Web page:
How wonderful it is that nobody need wait a single moment before starting to improve the world.
I had a fellow gardener bring his sceptical father-in-law over to our farm one day in the hopes that I could convince him to allow some organic ag on some of his property. Our friend was hoping that our shared background in conventional ag would cause the venerable older gent to consider a different perspective. The first thing he asked me as we started our walk around the property was, “What is permaculture?” I know he was thinking I was going to explain a specific method of growing food but that doesn’t work for permaculture.
Permaculture is a view, formally founded by Bill Mollison, that strives to work with nature instead of against it. It is a way of approaching design, not just in the garden, but everywhere. Inherently sustainable, permaculture is the goal. It is design intensive. (You can go to classes and get certificate called a PDC or permaculture design certificate.) When well implemented, permaculture mimics natural processes.
You can spend all day reading about permaculture online. You can spend a thousand dollars on books about it and you can go earn your PDC. You don’t need me for any of that so here are examples of how it plays out on our humble farm:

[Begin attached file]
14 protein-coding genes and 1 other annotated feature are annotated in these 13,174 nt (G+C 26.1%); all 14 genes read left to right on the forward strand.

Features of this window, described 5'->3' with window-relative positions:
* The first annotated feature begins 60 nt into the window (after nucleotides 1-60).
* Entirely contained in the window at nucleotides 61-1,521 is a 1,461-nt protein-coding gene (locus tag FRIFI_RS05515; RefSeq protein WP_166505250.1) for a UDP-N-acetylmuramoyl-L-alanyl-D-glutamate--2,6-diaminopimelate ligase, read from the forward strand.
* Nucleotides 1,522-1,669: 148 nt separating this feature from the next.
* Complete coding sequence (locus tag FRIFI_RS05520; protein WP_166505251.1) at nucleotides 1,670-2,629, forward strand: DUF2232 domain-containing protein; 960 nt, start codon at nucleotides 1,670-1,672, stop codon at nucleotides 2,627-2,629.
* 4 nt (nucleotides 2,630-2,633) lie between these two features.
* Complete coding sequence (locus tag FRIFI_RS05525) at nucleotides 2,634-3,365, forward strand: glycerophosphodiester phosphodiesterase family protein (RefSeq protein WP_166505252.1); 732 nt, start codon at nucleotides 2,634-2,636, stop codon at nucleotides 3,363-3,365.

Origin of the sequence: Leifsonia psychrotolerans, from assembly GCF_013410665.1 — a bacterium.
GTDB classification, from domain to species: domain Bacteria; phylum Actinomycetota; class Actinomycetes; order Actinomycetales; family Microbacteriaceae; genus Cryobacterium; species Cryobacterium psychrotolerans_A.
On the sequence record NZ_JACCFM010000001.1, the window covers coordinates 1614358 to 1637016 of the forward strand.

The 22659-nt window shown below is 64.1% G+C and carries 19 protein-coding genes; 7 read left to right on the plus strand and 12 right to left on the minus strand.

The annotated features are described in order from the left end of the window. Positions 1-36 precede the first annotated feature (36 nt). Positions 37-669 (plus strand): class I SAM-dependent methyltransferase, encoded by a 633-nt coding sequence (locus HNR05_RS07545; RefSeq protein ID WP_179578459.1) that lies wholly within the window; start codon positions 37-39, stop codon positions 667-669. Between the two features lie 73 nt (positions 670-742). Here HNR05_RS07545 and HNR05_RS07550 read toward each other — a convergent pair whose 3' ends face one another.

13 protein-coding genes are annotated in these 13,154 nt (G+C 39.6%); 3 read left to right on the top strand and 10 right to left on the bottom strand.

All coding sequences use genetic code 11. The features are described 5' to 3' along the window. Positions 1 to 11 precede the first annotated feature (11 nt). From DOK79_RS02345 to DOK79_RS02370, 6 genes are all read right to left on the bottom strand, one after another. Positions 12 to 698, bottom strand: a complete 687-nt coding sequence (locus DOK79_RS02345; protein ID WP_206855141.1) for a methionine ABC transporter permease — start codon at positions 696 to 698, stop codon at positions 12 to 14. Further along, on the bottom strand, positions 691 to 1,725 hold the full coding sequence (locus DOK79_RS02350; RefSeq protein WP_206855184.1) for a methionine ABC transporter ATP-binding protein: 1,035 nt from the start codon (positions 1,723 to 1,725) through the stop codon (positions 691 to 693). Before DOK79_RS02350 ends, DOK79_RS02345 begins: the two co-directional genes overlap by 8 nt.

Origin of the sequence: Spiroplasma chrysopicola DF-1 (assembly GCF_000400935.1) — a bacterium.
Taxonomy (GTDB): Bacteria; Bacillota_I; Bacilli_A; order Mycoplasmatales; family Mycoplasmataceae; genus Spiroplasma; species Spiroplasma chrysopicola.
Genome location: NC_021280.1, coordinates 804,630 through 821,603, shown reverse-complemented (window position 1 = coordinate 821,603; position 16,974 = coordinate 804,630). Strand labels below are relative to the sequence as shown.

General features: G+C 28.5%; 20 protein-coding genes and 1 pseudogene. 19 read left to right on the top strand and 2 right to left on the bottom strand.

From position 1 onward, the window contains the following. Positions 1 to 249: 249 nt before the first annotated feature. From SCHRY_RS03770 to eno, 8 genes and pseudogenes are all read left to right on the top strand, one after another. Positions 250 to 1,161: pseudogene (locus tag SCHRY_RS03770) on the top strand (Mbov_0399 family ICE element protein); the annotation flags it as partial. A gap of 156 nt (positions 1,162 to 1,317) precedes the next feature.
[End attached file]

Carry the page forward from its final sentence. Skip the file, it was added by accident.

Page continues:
Now that we have moved past NPK fertilizers from Lowe’s, what is best for this growing space? Should we add worm castings or actually add worms?
What about horse manure? Compost?
Do we mow these weeds and till them in or pull them out and try and suppress further growth?
Why aren’t we catching all this rain water that runs off so quickly we end up running irrigation a week later?
Can we get enough hardwood mulch to regulate water in the beds so we don’t need to irrigate?
What grows naturally here that we can plant all over and ignore?
Should we nurse these fruit trees along or just let the strongest survive?
Where can we put swales to manage our excess water?
You do not have to be a prepper or attempting self-sufficiency to garden with this in mind. When we grow food, we are striving for maximum output of the highest possible quality with minimal inputs (unless you are a martyr, in which case, knock yourself out.) In learning how best to grow food in our current location, we failed on many levels. We had no idea you could work with nature or mimic it to reduce your workload. We had no clue what was possible or even advisable from a health perspective. Learn from our mistakes. Start wearing the correct glasses. If you are fighting against a natural process, you should reconsider what you are doing. Nature will win the moment you turn your back, and sometimes before that. If you have to constantly bring in outside inputs, it is not sustainable. If you could no longer leave your property to purchase things, could you still grow food? If the answer is no, keep working on it.